The River Pirates by Edward Eggleston

A hundred years ago the country near the great rivers in the interior of the United States was a wilderness. It contained only a few people, and these lived in settlements which were widely separated from one another. Hardly any of the great trees had been cut down.

There were no roads, except Indian trails through the woods. Nearly all travelers had to follow the rivers. Steamboats had not yet been invented. Travelers made journeys on flatboats, keel boats, and barges. It was easy enough to go down the Ohio and the Mississippi in this way, but it was hard to come up again. It took about fifty men to work a boat against the stream, and many months were spent in going up the river.

Boats were pushed up the river by means of poles. The boatmen pushed these against the bottom of the river. When the water was deep or the current very swift, a rope was taken out ahead of the boat, and tied to a tree on the bank. The line was then slowly drawn in by means of a capstan, and this drew the boat forward.

Sometimes the boat was "cordelled," or towed by the men walking on the shore and drawing the barge by a rope held on their shoulders. But when there chanced to be a strong wind blowing upstream, the boatmen would hoist sail, and joyfully make headway against the current without so much toil.

These slow-going boats were in danger from Indians. They were in even greater danger from robbers, who hid themselves along the shore. Some of these robbers lived in caves. Some kept boats hidden in the mouths of streams that flowed into the large rivers.

In 1787 all the country west of the Mississippi still belonged to France. The French territory stretched from the Gulf of Mexico to what is now Minnesota. It was all called Louisiana. New Orleans and St. Louis were then French towns, and the travel between them was carried on by means of boats, which floated down the stream, and were then brought back by poles, ropes, and sails.

The trip was as long as a voyage to China is nowadays. The boats or barges set out from St. Louis in the spring, carrying furs. They got back again in the fall with goods purchased in New Orleans.

In this year, 1787, a barge belonging to a Mr. Beausoleil (bo-so-lay) started from New Orleans to make the voyage to St. Louis. The goods with which it was loaded were very valuable. Slowly the men toiled up against the stream day after day. At length the little vessel came near to the mouth of Cottonwood Creek. A well-known robber band lurked at this place. With joy the boatmen saw a favorable wind spring up. They spread their sails, and the driving gale carried the barge in safety past the mouth of the creek.

But the pirates of Cottonwood Creek were unwilling to lose so rich a treasure. They sent a company of men by a short cut overland to head off the barge at a place farther up the river. Two days after passing Cottonwood Creek the bargemen brought the boat to land. They felt themselves beyond danger. But the robbers came suddenly out of the woods, took possession of the boat, and ordered the crew to return down the river to Cottonwood Creek.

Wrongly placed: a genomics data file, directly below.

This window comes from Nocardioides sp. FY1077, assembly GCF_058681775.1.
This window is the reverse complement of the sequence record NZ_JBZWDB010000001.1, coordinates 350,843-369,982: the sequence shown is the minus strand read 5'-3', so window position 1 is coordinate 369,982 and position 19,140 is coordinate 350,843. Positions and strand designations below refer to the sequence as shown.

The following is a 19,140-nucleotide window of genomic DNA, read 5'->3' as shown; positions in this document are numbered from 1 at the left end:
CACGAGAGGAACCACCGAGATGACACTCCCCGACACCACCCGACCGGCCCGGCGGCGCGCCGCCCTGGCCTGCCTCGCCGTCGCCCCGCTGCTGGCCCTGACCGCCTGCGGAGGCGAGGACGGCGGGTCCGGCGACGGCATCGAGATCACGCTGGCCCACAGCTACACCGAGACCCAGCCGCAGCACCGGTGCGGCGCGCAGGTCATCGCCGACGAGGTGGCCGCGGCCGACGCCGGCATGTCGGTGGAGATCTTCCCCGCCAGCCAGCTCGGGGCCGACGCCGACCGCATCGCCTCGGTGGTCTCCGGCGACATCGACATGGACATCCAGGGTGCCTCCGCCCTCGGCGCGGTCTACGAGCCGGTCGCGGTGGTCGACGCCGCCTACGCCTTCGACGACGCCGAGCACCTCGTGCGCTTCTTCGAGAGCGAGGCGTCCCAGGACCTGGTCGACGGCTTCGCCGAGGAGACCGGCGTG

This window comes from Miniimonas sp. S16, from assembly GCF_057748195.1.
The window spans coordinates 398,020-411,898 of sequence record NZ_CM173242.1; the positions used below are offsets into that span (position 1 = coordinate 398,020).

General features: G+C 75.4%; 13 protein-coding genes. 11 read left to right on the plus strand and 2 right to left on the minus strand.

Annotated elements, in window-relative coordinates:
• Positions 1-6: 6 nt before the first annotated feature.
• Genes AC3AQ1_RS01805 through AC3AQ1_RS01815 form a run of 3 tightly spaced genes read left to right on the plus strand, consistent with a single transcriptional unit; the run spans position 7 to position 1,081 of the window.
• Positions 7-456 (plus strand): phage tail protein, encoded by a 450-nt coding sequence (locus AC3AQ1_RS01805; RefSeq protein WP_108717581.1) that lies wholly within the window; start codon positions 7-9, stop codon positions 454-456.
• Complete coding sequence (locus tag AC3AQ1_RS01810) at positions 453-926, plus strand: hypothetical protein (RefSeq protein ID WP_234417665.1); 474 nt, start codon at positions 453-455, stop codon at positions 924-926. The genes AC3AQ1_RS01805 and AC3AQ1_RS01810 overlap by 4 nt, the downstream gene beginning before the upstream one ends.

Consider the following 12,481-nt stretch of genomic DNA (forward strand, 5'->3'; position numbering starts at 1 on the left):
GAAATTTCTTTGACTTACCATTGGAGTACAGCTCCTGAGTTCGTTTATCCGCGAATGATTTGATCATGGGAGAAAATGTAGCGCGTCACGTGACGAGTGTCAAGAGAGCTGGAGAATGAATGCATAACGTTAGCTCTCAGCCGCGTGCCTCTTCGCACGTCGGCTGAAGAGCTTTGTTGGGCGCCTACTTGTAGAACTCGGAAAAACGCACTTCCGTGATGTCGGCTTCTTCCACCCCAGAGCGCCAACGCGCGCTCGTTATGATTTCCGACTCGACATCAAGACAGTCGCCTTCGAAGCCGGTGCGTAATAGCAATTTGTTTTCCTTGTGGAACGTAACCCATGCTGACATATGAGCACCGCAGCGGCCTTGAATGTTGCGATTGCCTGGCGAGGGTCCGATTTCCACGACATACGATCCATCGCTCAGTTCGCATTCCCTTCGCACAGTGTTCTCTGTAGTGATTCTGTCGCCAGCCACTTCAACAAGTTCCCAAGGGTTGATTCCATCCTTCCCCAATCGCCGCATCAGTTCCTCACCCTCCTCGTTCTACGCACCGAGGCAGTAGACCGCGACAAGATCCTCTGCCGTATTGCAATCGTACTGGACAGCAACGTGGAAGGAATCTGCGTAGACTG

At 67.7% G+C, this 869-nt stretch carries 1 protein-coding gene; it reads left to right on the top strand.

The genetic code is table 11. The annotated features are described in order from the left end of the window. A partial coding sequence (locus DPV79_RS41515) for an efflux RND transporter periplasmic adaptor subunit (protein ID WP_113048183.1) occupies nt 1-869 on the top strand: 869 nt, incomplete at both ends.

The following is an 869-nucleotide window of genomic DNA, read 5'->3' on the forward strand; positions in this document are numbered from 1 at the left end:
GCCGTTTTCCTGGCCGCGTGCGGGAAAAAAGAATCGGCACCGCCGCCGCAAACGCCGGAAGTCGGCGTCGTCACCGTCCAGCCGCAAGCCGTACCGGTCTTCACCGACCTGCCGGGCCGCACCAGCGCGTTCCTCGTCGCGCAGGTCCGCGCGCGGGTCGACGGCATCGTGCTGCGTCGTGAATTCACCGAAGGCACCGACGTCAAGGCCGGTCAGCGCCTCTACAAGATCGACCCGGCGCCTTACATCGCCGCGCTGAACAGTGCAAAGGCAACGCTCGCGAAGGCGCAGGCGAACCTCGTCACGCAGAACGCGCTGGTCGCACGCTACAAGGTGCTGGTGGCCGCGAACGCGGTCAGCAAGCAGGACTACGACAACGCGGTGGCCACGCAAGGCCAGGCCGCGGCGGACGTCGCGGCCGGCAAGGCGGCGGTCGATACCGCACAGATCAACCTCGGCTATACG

When they turned back toward the robbers' den, Beausoleil was in despair. His whole fortune was on the barge. He did not know whether the robbers would kill him and his men, or not. The only man of the crew who showed no regret was the cook. This cook was a fine-looking and very intelligent mulatto slave named Cacasotte. Instead of repining, he fell to dancing and laughing.

"I am glad the boat was taken," he cried. "I have been beaten and abused long enough. Now I am freed from a hard master."

Cacasotte devoted himself to his new masters, the robbers. In a little while he had won their confidence. He was permitted to go wherever he pleased, without any watch upon his movements.

He found a chance to talk with Beausoleil, and to lay before him a plan for retaking the boat from the villains. Beausoleil thought the undertaking too dangerous, but at length he gave his consent. Cacasotte then whispered his plan to two others of the crew.

Dinner was served to the pirates on deck. Cacasotte took his place by the bow of the boat, so as to be near the most dangerous of the robbers. This robber was a powerful man, well armed. When Cacasotte saw that the others had taken their places as he had directed, he gave the signal, and then pushed the huge robber at his side into the water. In three minutes the powerful Cacasotte had thrown fourteen of the robbers into the waves. The other men had also done their best. The deck was cleared of the pirates, who had to swim for their lives. The robbers who remained in the boat were too few to resist. Beausoleil found himself again master of his barge, thanks to the coolness and courage of Cacasotte.

But the bargemen dared not go on up the river. Against the stream they would have to go slowly, and there would be danger from the robbers remaining at Cottonwood Creek: so they kept on down the river to New Orleans.

The next year ten boats left New Orleans in company. These barges carried small cannons, and their crew were all armed. When they reached Cottonwood Creek, men were seen on shore; but when an armed force was landed, the robbers had fled. The long, low hut which had been their dwelling remained. There were also several flatboats loaded with valuable goods taken from captured barges. This plunder was carried to St. Louis, and restored to the rightful owners. For fifty years afterwards this was known as "The Year of the Ten Boats." Cacasotte's brave victory was not soon forgotten.